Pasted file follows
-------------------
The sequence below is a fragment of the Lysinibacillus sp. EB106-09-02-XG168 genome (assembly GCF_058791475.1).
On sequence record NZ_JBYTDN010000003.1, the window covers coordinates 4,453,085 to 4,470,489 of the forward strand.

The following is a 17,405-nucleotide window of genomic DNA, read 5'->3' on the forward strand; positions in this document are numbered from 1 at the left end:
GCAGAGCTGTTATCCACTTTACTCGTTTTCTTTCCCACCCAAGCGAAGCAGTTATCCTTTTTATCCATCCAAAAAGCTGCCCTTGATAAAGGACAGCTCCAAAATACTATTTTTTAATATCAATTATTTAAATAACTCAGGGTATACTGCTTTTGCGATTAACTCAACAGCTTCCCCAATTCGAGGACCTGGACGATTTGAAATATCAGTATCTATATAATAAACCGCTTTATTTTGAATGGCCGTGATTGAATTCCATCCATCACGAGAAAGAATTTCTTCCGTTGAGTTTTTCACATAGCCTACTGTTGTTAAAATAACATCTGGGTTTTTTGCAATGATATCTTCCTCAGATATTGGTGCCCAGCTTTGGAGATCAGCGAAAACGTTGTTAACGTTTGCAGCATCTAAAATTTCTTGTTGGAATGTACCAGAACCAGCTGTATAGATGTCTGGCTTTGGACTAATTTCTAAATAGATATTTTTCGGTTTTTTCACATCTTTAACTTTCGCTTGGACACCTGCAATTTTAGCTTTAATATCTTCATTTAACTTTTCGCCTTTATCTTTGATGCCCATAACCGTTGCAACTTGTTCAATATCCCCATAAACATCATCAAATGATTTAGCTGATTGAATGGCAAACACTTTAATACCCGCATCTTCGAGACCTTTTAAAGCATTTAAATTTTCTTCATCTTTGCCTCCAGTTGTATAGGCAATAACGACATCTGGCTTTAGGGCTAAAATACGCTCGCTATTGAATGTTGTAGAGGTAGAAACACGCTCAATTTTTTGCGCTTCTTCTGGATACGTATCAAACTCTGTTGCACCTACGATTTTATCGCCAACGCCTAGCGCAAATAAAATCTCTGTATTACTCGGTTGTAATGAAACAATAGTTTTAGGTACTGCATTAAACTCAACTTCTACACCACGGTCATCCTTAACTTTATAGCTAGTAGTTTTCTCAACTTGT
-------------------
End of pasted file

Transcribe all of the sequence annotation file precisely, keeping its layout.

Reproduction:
The sequence below is a fragment of the Lysinibacillus sp. EB106-09-02-XG168 genome (assembly GCF_058791475.1).
On sequence record NZ_JBYTDN010000003.1, the window covers coordinates 4,453,085 to 4,470,489 of the forward strand.

The following is a 17,405-nucleotide window of genomic DNA, read 5'->3' on the forward strand; positions in this document are numbered from 1 at the left end:
GCAGAGCTGTTATCCACTTTACTCGTTTTCTTTCCCACCCAAGCGAAGCAGTTATCCTTTTTATCCATCCAAAAAGCTGCCCTTGATAAAGGACAGCTCCAAAATACTATTTTTTAATATCAATTATTTAAATAACTCAGGGTATACTGCTTTTGCGATTAACTCAACAGCTTCCCCAATTCGAGGACCTGGACGATTTGAAATATCAGTATCTATATAATAAACCGCTTTATTTTGAATGGCCGTGATTGAATTCCATCCATCACGAGAAAGAATTTCTTCCGTTGAGTTTTTCACATAGCCTACTGTTGTTAAAATAACATCTGGGTTTTTTGCAATGATATCTTCCTCAGATATTGGTGCCCAGCTTTGGAGATCAGCGAAAACGTTGTTAACGTTTGCAGCATCTAAAATTTCTTGTTGGAATGTACCAGAACCAGCTGTATAGATGTCTGGCTTTGGACTAATTTCTAAATAGATATTTTTCGGTTTTTTCACATCTTTAACTTTCGCTTGGACACCTGCAATTTTAGCTTTAATATCTTCATTTAACTTTTCGCCTTTATCTTTGATGCCCATAACCGTTGCAACTTGTTCAATATCCCCATAAACATCATCAAATGATTTAGCTGATTGAATGGCAAACACTTTAATACCCGCATCTTCGAGACCTTTTAAAGCATTTAAATTTTCTTCATCTTTGCCTCCAGTTGTATAGGCAATAACGACATCTGGCTTTAGGGCTAAAATACGCTCGCTATTGAATGTTGTAGAGGTAGAAACACGCTCAATTTTTTGCGCTTCTTCTGGATACGTATCAAACTCTGTTGCACCTACGATTTTATCGCCAACGCCTAGCGCAAATAAAATCTCTGTATTACTCGGTTGTAATGAAACAATAGTTTTAGGTACTGCATTAAACTCAACTTCTACACCACGGTCATCCTTAACTTTATAGCTAGTAGTTTTCTCAACTTGT